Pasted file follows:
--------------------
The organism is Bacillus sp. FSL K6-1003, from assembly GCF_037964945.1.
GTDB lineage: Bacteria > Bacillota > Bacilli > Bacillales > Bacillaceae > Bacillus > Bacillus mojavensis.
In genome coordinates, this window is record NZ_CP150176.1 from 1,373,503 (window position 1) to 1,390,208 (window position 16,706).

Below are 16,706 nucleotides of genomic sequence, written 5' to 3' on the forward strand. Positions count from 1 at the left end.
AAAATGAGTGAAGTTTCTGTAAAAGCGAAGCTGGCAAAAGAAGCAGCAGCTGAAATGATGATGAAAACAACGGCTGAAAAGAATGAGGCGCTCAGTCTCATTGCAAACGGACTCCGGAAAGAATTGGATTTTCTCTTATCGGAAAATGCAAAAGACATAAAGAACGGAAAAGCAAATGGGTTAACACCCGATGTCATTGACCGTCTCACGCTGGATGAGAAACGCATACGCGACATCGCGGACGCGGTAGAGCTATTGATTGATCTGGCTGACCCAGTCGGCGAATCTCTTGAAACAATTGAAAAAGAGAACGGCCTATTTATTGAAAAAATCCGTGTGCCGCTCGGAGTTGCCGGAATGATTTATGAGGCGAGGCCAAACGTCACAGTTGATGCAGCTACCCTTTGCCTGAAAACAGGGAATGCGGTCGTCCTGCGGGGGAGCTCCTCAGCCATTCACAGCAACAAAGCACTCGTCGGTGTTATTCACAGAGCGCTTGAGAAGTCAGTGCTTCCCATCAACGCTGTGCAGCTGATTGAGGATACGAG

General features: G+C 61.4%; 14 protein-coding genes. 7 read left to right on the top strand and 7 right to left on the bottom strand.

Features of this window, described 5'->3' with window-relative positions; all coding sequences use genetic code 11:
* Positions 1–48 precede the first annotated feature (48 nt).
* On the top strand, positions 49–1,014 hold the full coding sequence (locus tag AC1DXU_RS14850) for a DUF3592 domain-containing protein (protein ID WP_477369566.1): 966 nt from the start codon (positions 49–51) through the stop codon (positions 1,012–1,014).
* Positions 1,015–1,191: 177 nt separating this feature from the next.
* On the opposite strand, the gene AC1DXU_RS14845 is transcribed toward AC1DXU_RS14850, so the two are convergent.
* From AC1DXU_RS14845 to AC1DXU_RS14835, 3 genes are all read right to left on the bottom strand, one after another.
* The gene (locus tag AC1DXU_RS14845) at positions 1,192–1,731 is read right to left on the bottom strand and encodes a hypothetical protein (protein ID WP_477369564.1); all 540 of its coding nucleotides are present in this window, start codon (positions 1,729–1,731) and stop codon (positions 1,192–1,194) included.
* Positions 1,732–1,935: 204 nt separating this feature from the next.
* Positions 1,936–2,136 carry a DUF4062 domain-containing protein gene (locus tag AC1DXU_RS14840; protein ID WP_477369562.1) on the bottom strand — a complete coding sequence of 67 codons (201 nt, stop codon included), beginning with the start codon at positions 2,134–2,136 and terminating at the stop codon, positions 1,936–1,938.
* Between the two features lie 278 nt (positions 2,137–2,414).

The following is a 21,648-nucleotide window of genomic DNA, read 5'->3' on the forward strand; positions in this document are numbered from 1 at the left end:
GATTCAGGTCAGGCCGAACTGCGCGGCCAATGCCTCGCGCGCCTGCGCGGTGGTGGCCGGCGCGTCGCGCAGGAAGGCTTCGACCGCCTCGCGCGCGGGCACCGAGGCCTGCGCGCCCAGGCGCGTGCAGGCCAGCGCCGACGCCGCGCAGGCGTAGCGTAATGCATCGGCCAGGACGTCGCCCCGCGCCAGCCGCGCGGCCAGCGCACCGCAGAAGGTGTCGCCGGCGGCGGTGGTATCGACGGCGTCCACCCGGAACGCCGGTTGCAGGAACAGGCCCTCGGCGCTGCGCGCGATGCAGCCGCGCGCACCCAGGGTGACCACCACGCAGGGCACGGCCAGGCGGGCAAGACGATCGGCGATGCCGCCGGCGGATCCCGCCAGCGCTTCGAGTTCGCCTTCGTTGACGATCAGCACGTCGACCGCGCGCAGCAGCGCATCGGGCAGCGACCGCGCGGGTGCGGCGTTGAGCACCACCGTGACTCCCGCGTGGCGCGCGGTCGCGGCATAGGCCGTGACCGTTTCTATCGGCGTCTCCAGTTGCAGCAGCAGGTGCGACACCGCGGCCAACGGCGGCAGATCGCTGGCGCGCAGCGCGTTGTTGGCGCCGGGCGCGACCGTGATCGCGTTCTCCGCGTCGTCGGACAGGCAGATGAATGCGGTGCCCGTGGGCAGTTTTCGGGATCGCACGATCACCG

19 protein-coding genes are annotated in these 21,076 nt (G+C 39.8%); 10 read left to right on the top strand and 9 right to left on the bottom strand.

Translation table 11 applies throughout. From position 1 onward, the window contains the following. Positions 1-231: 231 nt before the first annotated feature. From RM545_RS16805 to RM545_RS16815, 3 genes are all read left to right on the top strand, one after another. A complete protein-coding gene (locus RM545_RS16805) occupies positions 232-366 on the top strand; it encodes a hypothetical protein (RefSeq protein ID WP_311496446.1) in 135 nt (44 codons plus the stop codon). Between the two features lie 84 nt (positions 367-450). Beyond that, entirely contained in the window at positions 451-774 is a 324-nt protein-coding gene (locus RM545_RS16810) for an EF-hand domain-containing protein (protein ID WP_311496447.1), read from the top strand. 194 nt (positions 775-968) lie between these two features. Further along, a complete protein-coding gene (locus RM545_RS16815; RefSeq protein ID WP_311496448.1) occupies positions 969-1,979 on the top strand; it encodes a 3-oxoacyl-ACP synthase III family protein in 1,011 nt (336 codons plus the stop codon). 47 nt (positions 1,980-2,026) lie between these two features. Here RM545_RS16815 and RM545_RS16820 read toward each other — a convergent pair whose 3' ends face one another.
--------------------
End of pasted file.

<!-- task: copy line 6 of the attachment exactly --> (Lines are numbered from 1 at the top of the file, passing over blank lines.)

General features: G+C 61.4%; 14 protein-coding genes. 7 read left to right on the top strand and 7 right to left on the bottom strand.